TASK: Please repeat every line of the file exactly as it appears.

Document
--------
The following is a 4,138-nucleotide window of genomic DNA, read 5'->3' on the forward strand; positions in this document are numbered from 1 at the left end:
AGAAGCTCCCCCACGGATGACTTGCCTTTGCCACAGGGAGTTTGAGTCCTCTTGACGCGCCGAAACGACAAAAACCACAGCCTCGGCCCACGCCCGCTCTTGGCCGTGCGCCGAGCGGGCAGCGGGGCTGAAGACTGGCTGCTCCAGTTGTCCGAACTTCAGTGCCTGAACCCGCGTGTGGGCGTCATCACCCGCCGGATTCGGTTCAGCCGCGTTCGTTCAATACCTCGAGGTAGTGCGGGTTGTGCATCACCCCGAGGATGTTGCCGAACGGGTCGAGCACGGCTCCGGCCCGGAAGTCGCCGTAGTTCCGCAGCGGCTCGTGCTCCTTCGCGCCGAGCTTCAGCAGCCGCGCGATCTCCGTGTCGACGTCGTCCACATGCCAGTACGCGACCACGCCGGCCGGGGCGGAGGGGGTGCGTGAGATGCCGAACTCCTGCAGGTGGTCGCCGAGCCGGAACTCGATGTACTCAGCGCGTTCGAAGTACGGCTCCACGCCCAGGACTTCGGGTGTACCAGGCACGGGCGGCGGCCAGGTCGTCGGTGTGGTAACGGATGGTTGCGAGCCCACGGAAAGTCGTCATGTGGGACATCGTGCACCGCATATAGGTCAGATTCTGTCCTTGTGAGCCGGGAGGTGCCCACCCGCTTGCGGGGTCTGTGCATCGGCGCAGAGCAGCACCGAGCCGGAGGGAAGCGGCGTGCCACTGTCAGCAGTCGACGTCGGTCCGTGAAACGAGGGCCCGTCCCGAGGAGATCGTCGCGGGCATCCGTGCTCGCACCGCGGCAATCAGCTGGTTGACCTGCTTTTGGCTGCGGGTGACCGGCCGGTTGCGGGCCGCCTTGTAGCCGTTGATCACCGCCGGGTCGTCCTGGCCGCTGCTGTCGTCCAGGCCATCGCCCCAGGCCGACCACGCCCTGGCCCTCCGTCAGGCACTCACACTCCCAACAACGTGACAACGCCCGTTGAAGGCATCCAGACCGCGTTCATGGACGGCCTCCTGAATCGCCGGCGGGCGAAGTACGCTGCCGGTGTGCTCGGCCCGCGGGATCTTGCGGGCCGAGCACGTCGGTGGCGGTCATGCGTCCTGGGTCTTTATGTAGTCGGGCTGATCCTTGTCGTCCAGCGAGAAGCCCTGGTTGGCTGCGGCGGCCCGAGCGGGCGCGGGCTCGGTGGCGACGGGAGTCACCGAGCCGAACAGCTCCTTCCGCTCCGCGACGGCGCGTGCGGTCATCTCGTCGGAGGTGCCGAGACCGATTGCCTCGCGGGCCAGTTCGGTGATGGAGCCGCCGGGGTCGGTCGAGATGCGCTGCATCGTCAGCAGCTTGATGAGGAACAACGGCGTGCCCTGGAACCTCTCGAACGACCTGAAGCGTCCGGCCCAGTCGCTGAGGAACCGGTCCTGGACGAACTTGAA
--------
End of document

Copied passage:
The following is a 4,138-nucleotide window of genomic DNA, read 5'->3' on the forward strand; positions in this document are numbered from 1 at the left end:
AGAAGCTCCCCCACGGATGACTTGCCTTTGCCACAGGGAGTTTGAGTCCTCTTGACGCGCCGAAACGACAAAAACCACAGCCTCGGCCCACGCCCGCTCTTGGCCGTGCGCCGAGCGGGCAGCGGGGCTGAAGACTGGCTGCTCCAGTTGTCCGAACTTCAGTGCCTGAACCCGCGTGTGGGCGTCATCACCCGCCGGATTCGGTTCAGCCGCGTTCGTTCAATACCTCGAGGTAGTGCGGGTTGTGCATCACCCCGAGGATGTTGCCGAACGGGTCGAGCACGGCTCCGGCCCGGAAGTCGCCGTAGTTCCGCAGCGGCTCGTGCTCCTTCGCGCCGAGCTTCAGCAGCCGCGCGATCTCCGTGTCGACGTCGTCCACATGCCAGTACGCGACCACGCCGGCCGGGGCGGAGGGGGTGCGTGAGATGCCGAACTCCTGCAGGTGGTCGCCGAGCCGGAACTCGATGTACTCAGCGCGTTCGAAGTACGGCTCCACGCCCAGGACTTCGGGTGTACCAGGCACGGGCGGCGGCCAGGTCGTCGGTGTGGTAACGGATGGTTGCGAGCCCACGGAAAGTCGTCATGTGGGACATCGTGCACCGCATATAGGTCAGATTCTGTCCTTGTGAGCCGGGAGGTGCCCACCCGCTTGCGGGGTCTGTGCATCGGCGCAGAGCAGCACCGAGCCGGAGGGAAGCGGCGTGCCACTGTCAGCAGTCGACGTCGGTCCGTGAAACGAGGGCCCGTCCCGAGGAGATCGTCGCGGGCATCCGTGCTCGCACCGCGGCAATCAGCTGGTTGACCTGCTTTTGGCTGCGGGTGACCGGCCGGTTGCGGGCCGCCTTGTAGCCGTTGATCACCGCCGGGTCGTCCTGGCCGCTGCTGTCGTCCAGGCCATCGCCCCAGGCCGACCACGCCCTGGCCCTCCGTCAGGCACTCACACTCCCAACAACGTGACAACGCCCGTTGAAGGCATCCAGACCGCGTTCATGGACGGCCTCCTGAATCGCCGGCGGGCGAAGTACGCTGCCGGTGTGCTCGGCCCGCGGGATCTTGCGGGCCGAGCACGTCGGTGGCGGTCATGCGTCCTGGGTCTTTATGTAGTCGGGCTGATCCTTGTCGTCCAGCGAGAAGCCCTGGTTGGCTGCGGCGGCCCGAGCGGGCGCGGGCTCGGTGGCGACGGGAGTCACCGAGCCGAACAGCTCCTTCCGCTCCGCGACGGCGCGTGCGGTCATCTCGTCGGAGGTGCCGAGACCGATTGCCTCGCGGGCCAGTTCGGTGATGGAGCCGCCGGGGTCGGTCGAGATGCGCTGCATCGTCAGCAGCTTGATGAGGAACAACGGCGTGCCCTGGAACCTCTCGAACGACCTGAAGCGTCCGGCCCAGTCGCTGAGGAACCGGTCCTGGACGAACTTGAA